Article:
Sustainability of Construction Industry Through Green Building Concept

Sustainability of Construction Industry Through Green Building Concept and Optimum Utilization of Resources

Dr. Y. P. Gupta, Advisor, Naini Bridge Information Centre, COWI-DIPL Consortium, Allahabad

Introduction

Green Building Concept is about optimum utilization of resources, reduction of Green House Gases (GHG) and minimum operational cost. Consumer perception, durability, energy consumption and basic cost are some important factors in the Construction Activities which directly affect the resident. Worldwide construction, real estate and consumer sector have awakened to the environmentalism boom which is the result of heightened public awareness about climate change and energy efficiency. The tsunami in late 2004, the hurricanes that devastated the US west coast in 2005 and east coast in 2011 and 2012 most recently, the increase in temperature in summer, the melting of ice-bergs have all played a significant role in increasing awareness of this threat. Construction agencies across the world are developing strategies to sustain themselves in the wake of climate change and resource sustainability. This has to follow in India too and thus have to adopt two-pronged approach to combat sustainability.

First by working towards developing a low carbon landscape: Construction industry has to make efforts to optimize the energy efficiency of infrastructure to match with mandatory or TERI norms and voluntary compliance as per ECBC user guide about electric consumption etc. Moving forward with stricter GHG targets, there will be growing demand for new low carbon solutions which must have steps to understand how they modify the existing material resources; products and reposition them to ensure their sustainability in the real estate industry. Construction material manufacturers must also start working on these lines. Cement industry became the first to attain such status to use the waste products like fly ash from power plant and blast furnace slag from Iron Industry etc and thereby bring out Portland Pozzolana Cement or blended cement and thus reducing the carbon footprints and save resources in such product/operation.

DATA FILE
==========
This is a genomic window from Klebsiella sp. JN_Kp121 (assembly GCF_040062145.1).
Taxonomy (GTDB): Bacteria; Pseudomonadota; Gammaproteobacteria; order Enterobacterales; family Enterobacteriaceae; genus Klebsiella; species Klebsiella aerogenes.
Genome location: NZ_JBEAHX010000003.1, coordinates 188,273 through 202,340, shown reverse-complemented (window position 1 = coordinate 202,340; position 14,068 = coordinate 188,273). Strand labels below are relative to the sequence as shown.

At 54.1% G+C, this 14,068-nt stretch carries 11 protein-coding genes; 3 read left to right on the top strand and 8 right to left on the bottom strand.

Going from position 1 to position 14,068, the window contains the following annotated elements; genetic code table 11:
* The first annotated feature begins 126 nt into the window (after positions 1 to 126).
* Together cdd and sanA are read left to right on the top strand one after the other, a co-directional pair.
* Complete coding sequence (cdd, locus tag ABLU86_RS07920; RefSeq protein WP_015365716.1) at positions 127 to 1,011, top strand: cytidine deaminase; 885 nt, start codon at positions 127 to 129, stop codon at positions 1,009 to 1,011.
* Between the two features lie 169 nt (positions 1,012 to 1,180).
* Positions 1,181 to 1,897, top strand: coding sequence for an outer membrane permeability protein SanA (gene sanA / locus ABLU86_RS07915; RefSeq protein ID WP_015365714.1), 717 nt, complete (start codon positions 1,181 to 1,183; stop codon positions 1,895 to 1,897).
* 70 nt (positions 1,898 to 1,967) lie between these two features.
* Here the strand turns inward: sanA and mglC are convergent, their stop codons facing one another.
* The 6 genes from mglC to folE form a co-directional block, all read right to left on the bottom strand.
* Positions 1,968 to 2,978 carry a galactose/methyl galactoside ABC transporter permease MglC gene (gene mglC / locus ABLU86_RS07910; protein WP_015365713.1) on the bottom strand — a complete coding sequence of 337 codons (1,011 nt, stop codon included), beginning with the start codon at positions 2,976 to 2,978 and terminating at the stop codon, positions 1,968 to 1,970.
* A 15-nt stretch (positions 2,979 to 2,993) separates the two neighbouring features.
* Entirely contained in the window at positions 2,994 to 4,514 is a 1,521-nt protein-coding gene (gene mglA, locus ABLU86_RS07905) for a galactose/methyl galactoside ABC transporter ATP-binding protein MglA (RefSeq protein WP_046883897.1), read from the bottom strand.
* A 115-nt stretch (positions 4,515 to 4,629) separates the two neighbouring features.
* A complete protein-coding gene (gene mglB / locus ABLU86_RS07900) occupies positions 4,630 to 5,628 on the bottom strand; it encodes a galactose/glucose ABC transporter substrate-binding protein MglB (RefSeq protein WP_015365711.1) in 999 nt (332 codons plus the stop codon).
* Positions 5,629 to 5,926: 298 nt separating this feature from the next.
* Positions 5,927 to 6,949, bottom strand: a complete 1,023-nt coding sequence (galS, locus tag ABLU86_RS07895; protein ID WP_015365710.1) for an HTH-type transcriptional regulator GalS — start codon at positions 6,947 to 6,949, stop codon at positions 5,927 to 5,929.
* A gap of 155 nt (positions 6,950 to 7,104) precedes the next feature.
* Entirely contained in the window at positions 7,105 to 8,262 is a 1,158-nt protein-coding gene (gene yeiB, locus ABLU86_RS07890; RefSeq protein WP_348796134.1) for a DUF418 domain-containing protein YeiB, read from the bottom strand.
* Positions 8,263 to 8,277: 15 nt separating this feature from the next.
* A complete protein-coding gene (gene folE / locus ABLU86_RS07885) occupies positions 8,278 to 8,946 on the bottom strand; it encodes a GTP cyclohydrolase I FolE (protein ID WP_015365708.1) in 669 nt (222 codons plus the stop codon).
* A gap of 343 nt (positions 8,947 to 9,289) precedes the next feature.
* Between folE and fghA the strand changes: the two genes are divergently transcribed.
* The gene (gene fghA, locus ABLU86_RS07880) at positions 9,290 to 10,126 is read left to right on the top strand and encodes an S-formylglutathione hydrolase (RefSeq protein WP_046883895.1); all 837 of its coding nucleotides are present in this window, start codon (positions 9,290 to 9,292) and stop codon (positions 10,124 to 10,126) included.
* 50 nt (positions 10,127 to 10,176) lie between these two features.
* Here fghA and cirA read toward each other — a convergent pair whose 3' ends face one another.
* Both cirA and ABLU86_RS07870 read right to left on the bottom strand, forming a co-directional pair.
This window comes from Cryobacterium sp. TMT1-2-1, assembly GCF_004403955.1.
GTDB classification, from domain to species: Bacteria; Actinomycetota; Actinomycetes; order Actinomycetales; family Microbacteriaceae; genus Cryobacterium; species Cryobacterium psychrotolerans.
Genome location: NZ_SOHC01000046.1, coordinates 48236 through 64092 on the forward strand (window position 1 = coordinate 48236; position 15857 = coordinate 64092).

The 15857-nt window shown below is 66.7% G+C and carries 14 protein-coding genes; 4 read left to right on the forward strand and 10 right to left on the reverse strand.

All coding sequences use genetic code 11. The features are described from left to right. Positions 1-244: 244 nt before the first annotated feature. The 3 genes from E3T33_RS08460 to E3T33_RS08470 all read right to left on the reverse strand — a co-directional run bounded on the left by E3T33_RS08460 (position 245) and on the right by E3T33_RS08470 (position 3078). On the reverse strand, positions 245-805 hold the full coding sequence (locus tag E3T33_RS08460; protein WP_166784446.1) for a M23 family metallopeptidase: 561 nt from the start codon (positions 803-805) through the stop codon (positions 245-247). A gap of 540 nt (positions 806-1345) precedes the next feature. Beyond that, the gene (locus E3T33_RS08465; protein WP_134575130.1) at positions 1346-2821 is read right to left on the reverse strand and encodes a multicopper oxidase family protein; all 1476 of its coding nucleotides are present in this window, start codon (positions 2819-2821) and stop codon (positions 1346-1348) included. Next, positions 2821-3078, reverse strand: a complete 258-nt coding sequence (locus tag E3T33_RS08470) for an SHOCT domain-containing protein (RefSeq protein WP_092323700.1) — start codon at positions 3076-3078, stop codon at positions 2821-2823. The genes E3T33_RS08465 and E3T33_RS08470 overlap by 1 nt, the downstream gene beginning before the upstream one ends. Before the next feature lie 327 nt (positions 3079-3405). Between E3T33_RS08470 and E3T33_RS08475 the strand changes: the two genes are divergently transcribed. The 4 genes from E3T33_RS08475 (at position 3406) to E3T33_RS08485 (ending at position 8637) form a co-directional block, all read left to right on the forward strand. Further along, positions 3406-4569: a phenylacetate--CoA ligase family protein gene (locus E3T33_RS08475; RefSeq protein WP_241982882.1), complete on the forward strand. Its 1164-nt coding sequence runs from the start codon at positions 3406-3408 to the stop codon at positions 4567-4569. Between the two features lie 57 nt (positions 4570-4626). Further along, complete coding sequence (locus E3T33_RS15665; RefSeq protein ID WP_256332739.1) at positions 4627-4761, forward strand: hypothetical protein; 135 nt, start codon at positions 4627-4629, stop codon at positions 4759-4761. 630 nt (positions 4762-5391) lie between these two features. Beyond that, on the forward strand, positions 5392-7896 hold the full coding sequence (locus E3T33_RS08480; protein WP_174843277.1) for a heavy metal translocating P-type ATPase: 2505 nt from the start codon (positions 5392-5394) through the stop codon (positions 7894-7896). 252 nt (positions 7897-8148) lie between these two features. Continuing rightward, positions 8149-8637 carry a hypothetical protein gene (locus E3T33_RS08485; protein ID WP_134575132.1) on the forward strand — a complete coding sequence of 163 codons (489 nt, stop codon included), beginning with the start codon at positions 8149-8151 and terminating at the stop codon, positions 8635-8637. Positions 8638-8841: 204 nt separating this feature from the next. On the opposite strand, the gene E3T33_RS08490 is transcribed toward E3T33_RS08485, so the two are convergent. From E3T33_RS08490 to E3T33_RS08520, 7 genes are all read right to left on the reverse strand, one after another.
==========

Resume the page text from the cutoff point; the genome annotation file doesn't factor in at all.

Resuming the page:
Second, by building new low carbon construction setup: In tandem with the efforts mentioned above, there is a move to develop new radically-effective low-carbon generating raw material & thus construction. Builders across the World including India have awakened to this requirement. Green initiatives include green buildings; efficient planning & lighting and air conditioning systems, the use of renewable power such as solar, wind and biomass and promotion of green materials are some of items for use in Green Buildings.

Sustainability